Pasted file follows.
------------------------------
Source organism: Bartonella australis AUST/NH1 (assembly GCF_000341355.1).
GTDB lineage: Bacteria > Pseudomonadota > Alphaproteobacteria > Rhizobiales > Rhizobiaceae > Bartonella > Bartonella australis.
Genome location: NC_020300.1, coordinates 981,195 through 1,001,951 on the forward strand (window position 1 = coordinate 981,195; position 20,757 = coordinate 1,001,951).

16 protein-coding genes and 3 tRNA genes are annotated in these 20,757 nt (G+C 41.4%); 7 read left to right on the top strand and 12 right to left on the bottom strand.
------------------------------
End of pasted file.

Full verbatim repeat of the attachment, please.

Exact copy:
Source organism: Bartonella australis AUST/NH1 (assembly GCF_000341355.1).
GTDB lineage: Bacteria > Pseudomonadota > Alphaproteobacteria > Rhizobiales > Rhizobiaceae > Bartonella > Bartonella australis.
Genome location: NC_020300.1, coordinates 981,195 through 1,001,951 on the forward strand (window position 1 = coordinate 981,195; position 20,757 = coordinate 1,001,951).

16 protein-coding genes and 3 tRNA genes are annotated in these 20,757 nt (G+C 41.4%); 7 read left to right on the top strand and 12 right to left on the bottom strand.